So that is up to you: if you want noise and discos stay at El Mollar; otherwise, go to Tafi del Valle. The Jesuit Museum is nice if you are fond of archeology. You will find a few (not too many) archaeological pieces of clay pottery, and some other elements of the past centuries. The town is nice, but there is nothing that distinguishes it from any other mountainside village. The next morning you will be leaving early to visit the Quilmes Indian Ruins (75 miles away over the mountain range, and climbing up to 10,300 feet), and on the road you will see mountains with pasture lands, stone fences constructed centuries ago by the Indians, a couple of sheep corrals, frozen streams in the mountainside, an astronomic observatory (I do not know their visiting hours) and a small village called Amaicha del Valle, with its Pachamama Archaeological Museum. Twenty minutes later you will be arriving at the Quilmes Indian Ruins. I will talk about these on my next note.
I never thought that I would have the chance of seeing the live testimony of a civilization that existed before the Incas arrived in Argentina, the Quilmes ruins. It was a pretty large town for that time, since it had between 5000 and 7000 inhabitants. In 1665, after having resisted the Spaniards for one hundred years, the Spaniards besieged the city under the command of Alonso Mercado y Villacorta; cutting off their water and food supplies. The Quilmes Indians resisted for over one year, until they were finally captured and obliged to sign a treaty by which their lives would be pardoned if they abandoned the area. They were taken walking first to Cordoba city and then to Buenos Aires, a total distance of 850 miles. Many died on the way, and the last survivors lived where the city of Quilmes is today, some 15 miles away from the city of Buenos Aires. There are many archaeological treasures here, including their homes, their graves, mortars, and much more. There is also a museum at the site, and even a good hotel, where tourists interested in exploring this area more carefully may stay, at a cost of some 40 dollars per night for a single room.
In this city, today an archaeological treasure, there was a clear division of social classes; the cacique of chief lived on the top of the mountain, with some forty bodyguards, that could easily detect any enemies approaching the area, the middle class people lived half way up the mountain, and the rest of the population (the largest part) lived in the valley. You notice this also in the graves and the mortars. There are communitarian mortars that were shared by many families for their cooking, while other homes had individual mortars, or mortars shared between two or three families. As you may see, there is a lot of history in all this area, and the archaeological discoveries and restoration made by the University of Buenos Aires allow you to see abut 12.5% of the village reconstructed, and the rest in its original state. Actually, many colla Indians live in Northwestern Argentina, still use stone fences for their properties, still are superstitious, and try to avoid contact with white people, and very specially do not like being photographed. These are the most important Indian ruins in Argentina, followed by Santa Rosa de Tastil (Salta), the Pucará of Tilcara (Jujuy) and the Londres ruins in Catamarca.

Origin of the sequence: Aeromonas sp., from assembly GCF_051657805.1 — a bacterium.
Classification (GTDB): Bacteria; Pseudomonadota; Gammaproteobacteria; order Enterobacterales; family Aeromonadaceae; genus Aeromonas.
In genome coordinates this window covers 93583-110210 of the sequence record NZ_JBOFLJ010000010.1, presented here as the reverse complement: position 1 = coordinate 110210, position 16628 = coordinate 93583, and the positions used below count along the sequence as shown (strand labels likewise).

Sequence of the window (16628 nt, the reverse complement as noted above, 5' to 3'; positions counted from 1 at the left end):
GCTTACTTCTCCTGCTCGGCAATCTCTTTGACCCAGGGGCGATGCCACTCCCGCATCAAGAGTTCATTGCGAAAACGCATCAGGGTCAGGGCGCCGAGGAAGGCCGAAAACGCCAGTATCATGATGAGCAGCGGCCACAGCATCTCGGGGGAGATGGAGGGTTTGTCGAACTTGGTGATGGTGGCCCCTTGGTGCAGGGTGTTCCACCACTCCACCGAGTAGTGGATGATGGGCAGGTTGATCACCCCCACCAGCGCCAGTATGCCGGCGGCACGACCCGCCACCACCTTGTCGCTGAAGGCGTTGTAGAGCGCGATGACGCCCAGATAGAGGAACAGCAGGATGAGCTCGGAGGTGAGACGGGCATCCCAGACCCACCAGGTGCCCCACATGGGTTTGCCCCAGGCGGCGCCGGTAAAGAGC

There are all sorts of hotels here, that range from $5 a night up to really expensive ones. Since I have never stayed at Cafayate (I have always visited it from Salta) I am reluctant to recommend any, but here is a list of some of the hotels where you can stay:
5 stars: Patios de Cafayate, Intersection of Highway 40 and highway 68, phone (54-3868)42-2211 4 stars: La Casa de la Bodega, and Viñas de Cafayate.3 stars: Asturias and Los Sauces2 stars: Gran Real and Automovil Club Argentino1 star: Briones, Colonial, Confort, Emperador and Tinkunaku.
The road from Cafayate to Salta (2 and a half hours on the bus) will impress you by the arid landscape (a sort of Arizona), and the colours in the mountainside. I am posting some photos to give you an idea.
The places you should not miss, apart from a visit to the vineyards and wineries, is the Anfiteatro (Amphitheater) where if you are lucky you will see and old man playing folklore music of Northern Argentina, that has a very special sound due to the echo in the mountainside. Also the Garganta del Diablo (Devil's throat), Los Castillos (The Castles) and La Yesera.
Cafayate is connected by the Aconquija bus line with both Salta (2 and a half hours), Tafi del Valle (about 2 hours) and Tucuman (some 4 hours of travel). These buses run some 4 to 8 times in the day, leaving Tucuman at 6.00* 7.00* 10.00* 14.00* (2pm) 16.00 (4pm) 18.00 (6pm) 19.00 (7pm) and 20.00 (8pm). The last four buses only run on Saturdays. The buses marked with an * run every day.
Only the 6am, 2pm, and 7pm buses go as far as Cafayate. There are buses from Cafayate to Salta about every two hours (a two hour and a half trip). There is a stop at Cabra Corral, where there is a nice dam and lake where dorado fishing is possible.
So the four places you should visit here are Los Castillos, La Yesera, El Anfiteatro, and Garganta del Diablo. You can visit all four on a taxi for some 20 to 25 dollars, and for a few dollars more you can also stop at La Rosa (Michel Torino winery) to take other beautiful photos, and taste their delicious wines.
I know you will enjoy far more the trips from Salta to Cachi, to Humahuaca and the Train to the Clouds, but this is a completely different scenery, and you will not have the complete picture of Salta if you do not visit this area.
Robert Raymond Ingledew
Villa Carlos Paz (Cordoba), Argentina